SINGAPORE — The Singapore Armed Forces will establish a new Digital and Intelligence Service (DIS) by the fourth quarter of this year to address emerging threats in the digital domain.
The service will be the SAF’s fourth service alongside the existing Army, Navy and Air Force.
“The digital terrain has become as real as the land, air and sea domains for which we have raised the Army, the Air Force and the Navy,” said Defence Minister Ng Eng Hen on Wednesday (March 2) during the parliamentary debate of his ministry’s budget.
Dr Ng said that there have been clear examples of countries or non-state entities such as terrorist groups which use a combination of attacks through both digital and physical domains.
“Even now, we are witnessing with our own eyes that kind of campaign in Ukraine,” he added, referring to Russia’s invasion of its neighbour.
In a statement, the Ministry of Defence (Mindef) explained that the DIS will be tasked with providing “accurate, relevant and timely early warning and operational intelligence” as well as to advance command connectivity for the SAF to operate as a “networked force”.
“It will also be responsible for digital defence of the SAF through cyberdefence and electronic protection of our networks and systems, and psychological defence to strengthen our servicemen’s commitment and resilience in operations,” Mindef said.
The creation of the new service comes as the digital domain has grown into a full-fledged arena of conflict and contestation, with digital threats against Singapore’s defence continuing to grow in scale, sophistication and organisation, the ministry said.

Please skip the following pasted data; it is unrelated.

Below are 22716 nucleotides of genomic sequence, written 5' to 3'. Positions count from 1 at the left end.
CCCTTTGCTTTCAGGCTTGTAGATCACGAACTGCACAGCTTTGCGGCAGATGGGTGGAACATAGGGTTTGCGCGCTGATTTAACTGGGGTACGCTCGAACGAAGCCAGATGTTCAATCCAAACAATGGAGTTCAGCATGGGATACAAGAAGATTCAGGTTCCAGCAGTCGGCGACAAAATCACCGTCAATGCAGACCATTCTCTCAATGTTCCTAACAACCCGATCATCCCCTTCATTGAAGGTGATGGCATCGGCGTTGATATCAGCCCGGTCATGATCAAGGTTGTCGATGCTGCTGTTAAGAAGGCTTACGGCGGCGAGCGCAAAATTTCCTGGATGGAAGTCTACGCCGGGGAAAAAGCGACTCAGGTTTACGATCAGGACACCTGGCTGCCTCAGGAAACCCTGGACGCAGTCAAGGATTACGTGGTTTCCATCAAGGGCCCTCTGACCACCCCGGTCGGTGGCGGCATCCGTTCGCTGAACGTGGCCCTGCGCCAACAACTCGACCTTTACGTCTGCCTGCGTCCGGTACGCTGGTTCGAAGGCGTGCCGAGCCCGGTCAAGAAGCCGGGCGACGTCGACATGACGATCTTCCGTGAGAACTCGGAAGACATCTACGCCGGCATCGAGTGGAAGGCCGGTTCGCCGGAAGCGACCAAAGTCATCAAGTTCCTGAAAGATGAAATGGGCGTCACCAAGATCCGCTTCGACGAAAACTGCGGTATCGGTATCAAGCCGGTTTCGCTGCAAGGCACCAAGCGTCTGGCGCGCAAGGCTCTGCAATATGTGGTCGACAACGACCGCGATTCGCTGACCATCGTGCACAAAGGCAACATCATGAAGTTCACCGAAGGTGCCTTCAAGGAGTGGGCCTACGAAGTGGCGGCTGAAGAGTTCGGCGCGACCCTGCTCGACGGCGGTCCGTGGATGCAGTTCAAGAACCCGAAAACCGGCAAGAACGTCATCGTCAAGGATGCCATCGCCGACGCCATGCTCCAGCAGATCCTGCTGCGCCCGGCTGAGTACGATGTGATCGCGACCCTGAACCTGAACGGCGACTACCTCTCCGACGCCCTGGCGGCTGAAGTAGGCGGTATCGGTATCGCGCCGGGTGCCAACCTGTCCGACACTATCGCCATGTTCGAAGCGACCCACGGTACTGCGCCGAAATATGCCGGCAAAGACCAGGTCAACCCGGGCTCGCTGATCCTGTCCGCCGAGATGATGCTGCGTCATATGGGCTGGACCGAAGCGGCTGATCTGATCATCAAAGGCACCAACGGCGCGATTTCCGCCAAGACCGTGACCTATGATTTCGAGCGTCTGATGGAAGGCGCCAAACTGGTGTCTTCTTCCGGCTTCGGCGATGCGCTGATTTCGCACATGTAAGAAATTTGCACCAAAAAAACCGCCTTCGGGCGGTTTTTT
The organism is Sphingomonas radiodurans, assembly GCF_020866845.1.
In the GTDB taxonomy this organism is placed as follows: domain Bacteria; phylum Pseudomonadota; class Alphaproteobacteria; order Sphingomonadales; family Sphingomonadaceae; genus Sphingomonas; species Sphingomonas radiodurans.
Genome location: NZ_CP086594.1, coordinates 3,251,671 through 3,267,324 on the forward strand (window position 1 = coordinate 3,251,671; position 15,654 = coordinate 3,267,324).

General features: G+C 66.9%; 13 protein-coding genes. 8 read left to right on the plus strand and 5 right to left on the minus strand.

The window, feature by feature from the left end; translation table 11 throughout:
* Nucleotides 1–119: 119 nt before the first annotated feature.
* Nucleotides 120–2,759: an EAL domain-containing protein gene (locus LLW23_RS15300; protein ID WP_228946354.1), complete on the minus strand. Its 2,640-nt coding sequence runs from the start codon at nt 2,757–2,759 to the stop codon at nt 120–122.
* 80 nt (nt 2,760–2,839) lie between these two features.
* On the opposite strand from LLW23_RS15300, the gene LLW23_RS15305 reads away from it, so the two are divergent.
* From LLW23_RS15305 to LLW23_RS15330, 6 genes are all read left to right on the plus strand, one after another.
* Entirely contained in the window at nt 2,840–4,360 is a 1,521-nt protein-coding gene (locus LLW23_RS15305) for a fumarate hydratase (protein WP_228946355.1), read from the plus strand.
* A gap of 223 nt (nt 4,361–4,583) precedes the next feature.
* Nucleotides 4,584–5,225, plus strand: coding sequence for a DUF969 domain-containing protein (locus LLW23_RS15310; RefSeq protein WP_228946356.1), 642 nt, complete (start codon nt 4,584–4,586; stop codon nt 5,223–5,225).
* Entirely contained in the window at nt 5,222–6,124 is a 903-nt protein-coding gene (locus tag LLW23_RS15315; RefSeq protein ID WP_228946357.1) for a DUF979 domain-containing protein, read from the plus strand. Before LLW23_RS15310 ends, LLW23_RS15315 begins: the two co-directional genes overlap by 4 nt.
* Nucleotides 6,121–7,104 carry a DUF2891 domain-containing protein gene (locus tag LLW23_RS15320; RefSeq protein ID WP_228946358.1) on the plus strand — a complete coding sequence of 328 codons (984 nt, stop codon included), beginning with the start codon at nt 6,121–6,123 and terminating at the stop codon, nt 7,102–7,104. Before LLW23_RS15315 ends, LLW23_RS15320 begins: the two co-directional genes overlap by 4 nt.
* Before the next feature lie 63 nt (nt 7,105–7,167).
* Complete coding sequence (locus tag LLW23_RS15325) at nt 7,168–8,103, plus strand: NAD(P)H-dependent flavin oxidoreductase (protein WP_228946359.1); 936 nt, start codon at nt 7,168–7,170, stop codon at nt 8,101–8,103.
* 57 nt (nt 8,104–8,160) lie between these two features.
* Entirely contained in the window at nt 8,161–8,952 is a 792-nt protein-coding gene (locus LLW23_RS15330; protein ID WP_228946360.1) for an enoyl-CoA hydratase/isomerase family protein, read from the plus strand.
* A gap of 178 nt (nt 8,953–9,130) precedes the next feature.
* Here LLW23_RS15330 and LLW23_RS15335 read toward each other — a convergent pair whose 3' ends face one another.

It described the DIS as a “logical next step” to consolidate its digital capabilities and better train and fight as a networked and integrated force.
The DIS will also have the dedicated focus to realise the full potential of emerging digital technologies such as cloud, data science and artificial intelligence, said Mindef.
Having the status as a service on par with the land, sea and air services will also allow DIS to grow its workforce by enhancing professional development, recruitment and career prospects considerably, Mindef added.
Over the past decade, Mindef and the SAF have been building up their capacities in C4I (command, control, communications and computers and intelligence) and the digital realm.
In April 2012, it inaugurated the C4I community to bring together units and personnel from across the SAF, including image analysts, unmanned aerial vehicle operators, communications operators and naval intelligence analysts.
This community has since become involved in various SAF operations, including the deployment of imagery analysis teams to the Middle East in 2015 as part of the counter-Isis (Islamic State) coalition.
In 2017, the Defence Cyber Organisation (DCO) was formed to lead and coordinate Mindef and the SAF’s cybersecurity efforts, working closely with the Cyber Security Agency of Singapore to provide cyberexpertise and resources to support response and recovery operations in the event of a national crisis.
Later that year, a C4 Command was inaugurated to coordinate and implement C4 and cyberdefence operations and capabilities.
In 2018, the Cyber NSF scheme was launched to tap full-time national servicemen as cyberoperators and cyberspecialists.
The C4 Expert vocation was launched in 2019 to attract and develop both military and non-uniformed cybersecurity professionals to take up roles in the SAF’s cyberentities.
Dr Ng said that the DCO has been building up a force to deal with digital threats from external aggressors, but that is not enough for the SAF’s expanding needs.
“Figuratively, if the digital force is now a battalion force, we actually need a few brigades, perhaps even a division-size force.”